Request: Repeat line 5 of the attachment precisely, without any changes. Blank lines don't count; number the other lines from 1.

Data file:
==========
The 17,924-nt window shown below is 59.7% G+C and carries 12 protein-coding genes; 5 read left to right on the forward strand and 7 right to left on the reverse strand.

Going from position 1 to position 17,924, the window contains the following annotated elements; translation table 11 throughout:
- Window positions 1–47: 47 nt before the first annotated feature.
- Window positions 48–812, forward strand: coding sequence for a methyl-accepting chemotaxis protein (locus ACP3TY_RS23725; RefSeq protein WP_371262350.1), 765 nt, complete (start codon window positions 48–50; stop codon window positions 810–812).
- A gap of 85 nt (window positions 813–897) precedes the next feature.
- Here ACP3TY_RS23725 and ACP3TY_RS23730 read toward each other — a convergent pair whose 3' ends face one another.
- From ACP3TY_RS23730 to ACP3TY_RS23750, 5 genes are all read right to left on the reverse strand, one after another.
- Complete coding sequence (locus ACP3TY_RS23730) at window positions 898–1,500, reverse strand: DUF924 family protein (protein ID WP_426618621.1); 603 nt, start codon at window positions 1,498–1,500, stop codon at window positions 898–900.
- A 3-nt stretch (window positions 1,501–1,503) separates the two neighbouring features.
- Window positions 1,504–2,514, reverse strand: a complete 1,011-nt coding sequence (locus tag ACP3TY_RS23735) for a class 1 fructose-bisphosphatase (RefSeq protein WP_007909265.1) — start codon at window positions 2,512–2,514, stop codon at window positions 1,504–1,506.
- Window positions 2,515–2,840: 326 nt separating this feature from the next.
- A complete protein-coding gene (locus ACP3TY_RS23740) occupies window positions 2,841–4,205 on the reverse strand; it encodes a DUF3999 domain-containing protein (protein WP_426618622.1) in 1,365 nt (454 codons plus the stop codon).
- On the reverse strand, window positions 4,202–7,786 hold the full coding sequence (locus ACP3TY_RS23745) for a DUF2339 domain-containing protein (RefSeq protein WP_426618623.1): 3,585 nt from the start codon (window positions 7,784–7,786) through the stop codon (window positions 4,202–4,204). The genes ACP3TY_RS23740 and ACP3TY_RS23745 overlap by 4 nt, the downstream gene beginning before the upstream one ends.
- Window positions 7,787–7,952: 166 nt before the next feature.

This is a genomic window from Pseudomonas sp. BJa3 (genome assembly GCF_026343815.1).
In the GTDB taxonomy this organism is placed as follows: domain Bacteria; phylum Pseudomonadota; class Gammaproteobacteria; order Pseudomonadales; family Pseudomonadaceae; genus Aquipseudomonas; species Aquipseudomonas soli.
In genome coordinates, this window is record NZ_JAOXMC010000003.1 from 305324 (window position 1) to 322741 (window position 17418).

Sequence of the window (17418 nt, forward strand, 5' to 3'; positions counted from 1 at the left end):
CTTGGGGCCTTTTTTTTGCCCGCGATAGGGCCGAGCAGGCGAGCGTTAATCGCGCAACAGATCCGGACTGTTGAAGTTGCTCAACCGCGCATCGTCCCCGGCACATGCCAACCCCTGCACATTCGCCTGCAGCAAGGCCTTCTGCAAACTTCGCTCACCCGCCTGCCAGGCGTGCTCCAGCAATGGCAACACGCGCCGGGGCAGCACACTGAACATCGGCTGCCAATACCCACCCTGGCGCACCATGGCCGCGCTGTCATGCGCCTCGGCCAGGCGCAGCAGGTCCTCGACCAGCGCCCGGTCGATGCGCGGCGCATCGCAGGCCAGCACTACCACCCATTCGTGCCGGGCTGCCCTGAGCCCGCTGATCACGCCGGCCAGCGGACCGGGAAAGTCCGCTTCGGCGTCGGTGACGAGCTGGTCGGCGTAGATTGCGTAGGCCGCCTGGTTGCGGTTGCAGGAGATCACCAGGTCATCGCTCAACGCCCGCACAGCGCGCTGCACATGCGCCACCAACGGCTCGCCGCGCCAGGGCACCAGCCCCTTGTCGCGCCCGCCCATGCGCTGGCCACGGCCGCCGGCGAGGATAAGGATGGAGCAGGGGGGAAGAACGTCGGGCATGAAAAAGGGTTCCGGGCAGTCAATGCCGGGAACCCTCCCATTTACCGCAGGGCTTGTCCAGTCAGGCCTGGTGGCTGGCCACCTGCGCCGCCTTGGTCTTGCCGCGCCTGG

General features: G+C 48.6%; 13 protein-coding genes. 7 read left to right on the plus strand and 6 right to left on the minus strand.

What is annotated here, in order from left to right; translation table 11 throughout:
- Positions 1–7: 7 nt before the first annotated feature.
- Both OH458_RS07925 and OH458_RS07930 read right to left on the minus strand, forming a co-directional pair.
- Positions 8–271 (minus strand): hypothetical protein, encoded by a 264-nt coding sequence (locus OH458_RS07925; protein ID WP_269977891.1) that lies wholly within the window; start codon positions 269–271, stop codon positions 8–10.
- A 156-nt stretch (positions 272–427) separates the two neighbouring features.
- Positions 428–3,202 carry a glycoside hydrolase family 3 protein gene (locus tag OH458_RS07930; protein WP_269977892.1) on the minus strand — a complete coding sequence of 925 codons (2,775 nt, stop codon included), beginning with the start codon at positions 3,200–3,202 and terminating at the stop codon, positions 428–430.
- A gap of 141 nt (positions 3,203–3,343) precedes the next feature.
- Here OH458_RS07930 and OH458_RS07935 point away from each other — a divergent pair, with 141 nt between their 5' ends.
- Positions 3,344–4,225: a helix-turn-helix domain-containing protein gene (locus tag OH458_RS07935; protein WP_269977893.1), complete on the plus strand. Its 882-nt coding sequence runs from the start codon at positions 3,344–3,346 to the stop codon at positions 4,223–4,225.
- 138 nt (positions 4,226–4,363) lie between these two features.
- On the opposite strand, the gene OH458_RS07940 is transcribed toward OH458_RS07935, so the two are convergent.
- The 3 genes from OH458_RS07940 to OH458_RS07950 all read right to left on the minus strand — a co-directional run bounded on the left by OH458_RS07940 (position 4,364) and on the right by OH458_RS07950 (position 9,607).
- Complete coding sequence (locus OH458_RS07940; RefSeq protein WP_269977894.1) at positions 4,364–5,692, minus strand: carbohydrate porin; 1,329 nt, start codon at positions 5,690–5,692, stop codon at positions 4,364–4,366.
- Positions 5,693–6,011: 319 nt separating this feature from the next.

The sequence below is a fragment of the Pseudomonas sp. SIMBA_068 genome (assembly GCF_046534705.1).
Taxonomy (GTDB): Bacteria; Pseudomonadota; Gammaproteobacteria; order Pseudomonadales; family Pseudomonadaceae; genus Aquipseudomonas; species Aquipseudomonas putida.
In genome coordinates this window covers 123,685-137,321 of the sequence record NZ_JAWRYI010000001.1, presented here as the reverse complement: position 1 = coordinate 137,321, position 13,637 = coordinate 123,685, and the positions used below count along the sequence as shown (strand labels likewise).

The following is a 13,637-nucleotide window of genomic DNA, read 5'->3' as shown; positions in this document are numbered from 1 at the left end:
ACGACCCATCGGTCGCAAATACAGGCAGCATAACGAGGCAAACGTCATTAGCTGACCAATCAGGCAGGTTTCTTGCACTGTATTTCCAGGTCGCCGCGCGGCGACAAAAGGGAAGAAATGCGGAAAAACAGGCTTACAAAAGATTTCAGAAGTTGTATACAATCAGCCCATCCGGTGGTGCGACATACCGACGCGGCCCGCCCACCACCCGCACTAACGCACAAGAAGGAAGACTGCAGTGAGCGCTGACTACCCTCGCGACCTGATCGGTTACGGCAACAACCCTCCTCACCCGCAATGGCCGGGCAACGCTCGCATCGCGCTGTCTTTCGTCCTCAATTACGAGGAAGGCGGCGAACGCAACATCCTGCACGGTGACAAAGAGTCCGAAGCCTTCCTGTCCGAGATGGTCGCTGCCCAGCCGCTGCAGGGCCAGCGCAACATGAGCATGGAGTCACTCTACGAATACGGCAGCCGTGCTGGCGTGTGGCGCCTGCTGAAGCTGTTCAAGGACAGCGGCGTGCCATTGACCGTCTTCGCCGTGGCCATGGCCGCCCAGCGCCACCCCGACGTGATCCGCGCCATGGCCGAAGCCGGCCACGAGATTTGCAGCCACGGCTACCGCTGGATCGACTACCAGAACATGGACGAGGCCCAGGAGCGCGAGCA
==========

- A gap of 85 nt (window positions 813–897) precedes the next feature.